Hometown: Born and raised in Jerusalem, Israel.
Education: I have a bachelor’s in design from Bezalel Academy of Arts and Design, in Jerusalem. These days, I am finishing my master of arts degree at Universität der Künste—Berlin’s university of the arts.
Location: For the past three years, I’ve been living in Berlin, Germany.
Duration: Shortly after completing my bachelor’s degree, I realized I didn’t want to work in any other field but illustration. Now, I’ve been doing this for more than three years. It is still a struggle sometimes, but it’s a choice I made, and I am very content with it.
Projects: When it comes to client work, I usually do editorials, mostly for children’s magazines or cultural/literary publications. It enables me to connect my love of drawing with my admiration for the written word. When it comes to personal work, I like to make posters, self-initiated exhibitions, and little independent books and zines. I also indulge in hand-based work such as linocut and silkscreen.
Career path: I’ve been drawing ever since I was big enough to hold a crayon, but I never wanted to go into fine arts. I didn’t even realize illustration was a possible career choice until my early twenties. I was working in a bookstore and becoming obsessed with the children’s book section. When I could imagine myself doing this as a job, I quickly enrolled in the best arts academy I thought of, and it was clear to me from the very beginning that this was what I was going to do with my life. I had very little understanding of what being an illustrator actually meant, but I was determined to make it work.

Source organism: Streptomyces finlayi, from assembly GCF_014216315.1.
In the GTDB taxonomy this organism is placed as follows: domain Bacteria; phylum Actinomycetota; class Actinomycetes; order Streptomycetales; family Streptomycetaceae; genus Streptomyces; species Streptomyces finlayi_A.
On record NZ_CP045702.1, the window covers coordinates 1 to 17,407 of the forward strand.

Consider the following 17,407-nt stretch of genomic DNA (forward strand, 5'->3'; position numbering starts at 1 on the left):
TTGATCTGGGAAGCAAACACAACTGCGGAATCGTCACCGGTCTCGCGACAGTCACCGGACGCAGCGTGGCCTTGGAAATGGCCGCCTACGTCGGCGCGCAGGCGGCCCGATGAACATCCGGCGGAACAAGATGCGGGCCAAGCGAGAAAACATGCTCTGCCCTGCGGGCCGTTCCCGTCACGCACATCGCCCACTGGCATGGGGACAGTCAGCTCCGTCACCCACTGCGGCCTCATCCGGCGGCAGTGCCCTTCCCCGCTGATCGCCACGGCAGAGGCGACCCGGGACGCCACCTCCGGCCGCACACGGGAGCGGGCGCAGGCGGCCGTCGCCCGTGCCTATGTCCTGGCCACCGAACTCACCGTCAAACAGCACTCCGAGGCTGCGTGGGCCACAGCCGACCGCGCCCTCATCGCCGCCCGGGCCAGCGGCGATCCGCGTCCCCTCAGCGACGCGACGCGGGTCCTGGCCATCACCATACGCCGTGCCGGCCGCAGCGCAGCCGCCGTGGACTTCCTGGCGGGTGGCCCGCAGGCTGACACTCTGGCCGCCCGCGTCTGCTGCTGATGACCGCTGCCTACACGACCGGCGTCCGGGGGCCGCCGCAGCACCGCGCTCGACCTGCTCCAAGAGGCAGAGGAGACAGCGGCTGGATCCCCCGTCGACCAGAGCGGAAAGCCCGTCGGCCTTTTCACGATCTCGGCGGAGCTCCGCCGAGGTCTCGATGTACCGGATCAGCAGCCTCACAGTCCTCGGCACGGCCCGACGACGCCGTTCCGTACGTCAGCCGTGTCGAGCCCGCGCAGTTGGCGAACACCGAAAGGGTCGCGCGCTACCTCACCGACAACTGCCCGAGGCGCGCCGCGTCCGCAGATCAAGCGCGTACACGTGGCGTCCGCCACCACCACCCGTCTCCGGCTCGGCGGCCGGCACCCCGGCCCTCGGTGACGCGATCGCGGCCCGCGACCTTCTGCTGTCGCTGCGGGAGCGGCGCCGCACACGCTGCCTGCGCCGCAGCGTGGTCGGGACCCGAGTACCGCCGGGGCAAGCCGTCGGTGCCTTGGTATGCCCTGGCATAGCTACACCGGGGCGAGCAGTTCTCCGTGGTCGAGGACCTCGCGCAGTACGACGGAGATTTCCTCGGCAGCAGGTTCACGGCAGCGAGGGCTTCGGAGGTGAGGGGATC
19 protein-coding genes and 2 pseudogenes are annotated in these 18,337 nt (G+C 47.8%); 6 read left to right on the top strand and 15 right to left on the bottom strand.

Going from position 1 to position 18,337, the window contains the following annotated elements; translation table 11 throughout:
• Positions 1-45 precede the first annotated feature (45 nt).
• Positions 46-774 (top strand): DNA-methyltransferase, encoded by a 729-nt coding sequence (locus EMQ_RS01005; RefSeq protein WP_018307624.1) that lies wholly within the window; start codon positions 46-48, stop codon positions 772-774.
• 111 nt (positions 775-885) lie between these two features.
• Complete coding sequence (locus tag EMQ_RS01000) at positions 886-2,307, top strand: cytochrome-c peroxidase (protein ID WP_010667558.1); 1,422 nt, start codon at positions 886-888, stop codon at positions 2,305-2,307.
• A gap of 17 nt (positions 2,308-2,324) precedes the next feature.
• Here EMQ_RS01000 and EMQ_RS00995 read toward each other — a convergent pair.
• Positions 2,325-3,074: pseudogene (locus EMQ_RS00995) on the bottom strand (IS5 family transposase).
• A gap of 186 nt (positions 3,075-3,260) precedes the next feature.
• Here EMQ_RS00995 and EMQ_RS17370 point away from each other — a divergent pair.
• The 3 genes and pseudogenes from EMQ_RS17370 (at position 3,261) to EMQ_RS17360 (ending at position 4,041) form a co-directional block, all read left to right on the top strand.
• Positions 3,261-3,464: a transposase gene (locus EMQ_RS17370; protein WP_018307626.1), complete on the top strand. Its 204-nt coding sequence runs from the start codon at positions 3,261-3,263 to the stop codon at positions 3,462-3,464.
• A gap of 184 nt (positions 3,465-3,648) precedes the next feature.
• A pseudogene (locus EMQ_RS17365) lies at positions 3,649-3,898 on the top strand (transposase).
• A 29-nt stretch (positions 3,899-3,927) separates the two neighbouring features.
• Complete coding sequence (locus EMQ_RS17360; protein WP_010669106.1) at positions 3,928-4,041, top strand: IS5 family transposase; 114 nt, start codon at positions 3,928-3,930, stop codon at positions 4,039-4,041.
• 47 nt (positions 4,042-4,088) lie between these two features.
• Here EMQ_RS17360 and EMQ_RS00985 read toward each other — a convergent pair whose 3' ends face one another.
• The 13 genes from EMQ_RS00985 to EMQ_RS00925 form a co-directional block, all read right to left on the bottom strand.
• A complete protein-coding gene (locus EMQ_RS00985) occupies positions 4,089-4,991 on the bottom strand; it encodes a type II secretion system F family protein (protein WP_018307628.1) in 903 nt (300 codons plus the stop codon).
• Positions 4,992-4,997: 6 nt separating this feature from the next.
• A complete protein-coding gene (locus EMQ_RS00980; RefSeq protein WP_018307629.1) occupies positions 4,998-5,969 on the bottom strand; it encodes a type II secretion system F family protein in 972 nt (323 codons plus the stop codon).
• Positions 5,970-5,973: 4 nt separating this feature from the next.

Influences: Folk art, art brut, dusty old books from the library, crafts—things created by people who didn’t necessarily consider themselves artists. I usually go to the Old World for inspiration, be it traditional Persian miniatures or textiles from centuries ago. All the best design and illustration solutions already exist, we just need to see them anew. I am greatly inspired by handwork and good storytelling. Having something to say is so important.
Favorite work: I’m quite happy with my Disorder project; it’s a lexicon of mental disorders, accompanied by black-and-white linocuts I made. This project was my first time doing linocut, and I totally fell in love with the technique. Also, after years of using rich color palettes, it was the first time I ever attempted a strictly black-and-white work. Funnily enough, this proved to be almost harder than picking out colors—a good exercise in minimalism. I’ve had a lifelong interest in mental illness, and this book was a great opportunity to educate myself. It was a therapeutic process.
Work environment: By my desk, I have a big window overlooking a water canal. In the summer, there are swans swimming around. Right now, the water is frozen, and there’s snow everywhere. It’s soothing. But I was never one to have a beautiful work corner. My desks are always messy, full of papers, bits and pieces, acrylic paint that dried on the wood, books scattered about for inspiration, eraser rubbing scraps and cracker crumbs. I need a bit of chaos to create.
Approach: I am not one of those effortless painters who’ve got it all just flowing from their fingertips, and I used to think this was a problem. But I compensate with hard work, serious research and analysis, and a true sense of excitement. I feel privileged that this is what I get to do for a living. Illustration is a way for me to speak to the world, using pictures instead of words.
Guiding philosophy: Personal integrity. Doing things you believe in, enjoying the process, being able to experiment, reflect and grow—these all guide my work process. We live in a world of visual, textual and physical abundance, and it’s easy to lose track of what’s important to you. I want to look back and be proud of the projects I took part in and the road I’ve taken.